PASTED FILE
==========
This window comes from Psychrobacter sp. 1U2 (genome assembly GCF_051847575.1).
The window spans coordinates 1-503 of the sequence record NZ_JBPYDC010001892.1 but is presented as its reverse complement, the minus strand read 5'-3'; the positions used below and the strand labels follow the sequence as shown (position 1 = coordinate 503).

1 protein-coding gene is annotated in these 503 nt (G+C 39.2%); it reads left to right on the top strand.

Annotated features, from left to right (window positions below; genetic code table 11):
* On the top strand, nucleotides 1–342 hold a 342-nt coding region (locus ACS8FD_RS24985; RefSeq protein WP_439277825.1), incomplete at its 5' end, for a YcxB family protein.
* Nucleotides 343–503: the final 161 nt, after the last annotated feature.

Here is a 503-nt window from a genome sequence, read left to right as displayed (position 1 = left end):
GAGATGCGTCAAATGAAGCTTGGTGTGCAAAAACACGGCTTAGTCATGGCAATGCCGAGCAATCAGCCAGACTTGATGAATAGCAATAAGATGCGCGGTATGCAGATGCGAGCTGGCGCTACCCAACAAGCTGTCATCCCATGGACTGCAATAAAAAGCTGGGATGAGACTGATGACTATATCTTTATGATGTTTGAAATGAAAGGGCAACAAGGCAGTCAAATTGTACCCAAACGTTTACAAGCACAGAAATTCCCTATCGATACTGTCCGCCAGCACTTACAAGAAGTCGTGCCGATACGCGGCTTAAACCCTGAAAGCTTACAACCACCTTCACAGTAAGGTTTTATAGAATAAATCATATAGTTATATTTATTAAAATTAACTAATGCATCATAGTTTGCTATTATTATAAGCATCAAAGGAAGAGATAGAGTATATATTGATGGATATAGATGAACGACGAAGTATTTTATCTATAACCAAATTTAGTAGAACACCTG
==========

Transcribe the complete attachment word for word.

This window comes from Psychrobacter sp. 1U2 (genome assembly GCF_051847575.1).
The window spans coordinates 1-503 of the sequence record NZ_JBPYDC010001892.1 but is presented as its reverse complement, the minus strand read 5'-3'; the positions used below and the strand labels follow the sequence as shown (position 1 = coordinate 503).

1 protein-coding gene is annotated in these 503 nt (G+C 39.2%); it reads left to right on the top strand.

Annotated features, from left to right (window positions below; genetic code table 11):
* On the top strand, nucleotides 1–342 hold a 342-nt coding region (locus ACS8FD_RS24985; RefSeq protein WP_439277825.1), incomplete at its 5' end, for a YcxB family protein.
* Nucleotides 343–503: the final 161 nt, after the last annotated feature.

Here is a 503-nt window from a genome sequence, read left to right as displayed (position 1 = left end):
GAGATGCGTCAAATGAAGCTTGGTGTGCAAAAACACGGCTTAGTCATGGCAATGCCGAGCAATCAGCCAGACTTGATGAATAGCAATAAGATGCGCGGTATGCAGATGCGAGCTGGCGCTACCCAACAAGCTGTCATCCCATGGACTGCAATAAAAAGCTGGGATGAGACTGATGACTATATCTTTATGATGTTTGAAATGAAAGGGCAACAAGGCAGTCAAATTGTACCCAAACGTTTACAAGCACAGAAATTCCCTATCGATACTGTCCGCCAGCACTTACAAGAAGTCGTGCCGATACGCGGCTTAAACCCTGAAAGCTTACAACCACCTTCACAGTAAGGTTTTATAGAATAAATCATATAGTTATATTTATTAAAATTAACTAATGCATCATAGTTTGCTATTATTATAAGCATCAAAGGAAGAGATAGAGTATATATTGATGGATATAGATGAACGACGAAGTATTTTATCTATAACCAAATTTAGTAGAACACCTG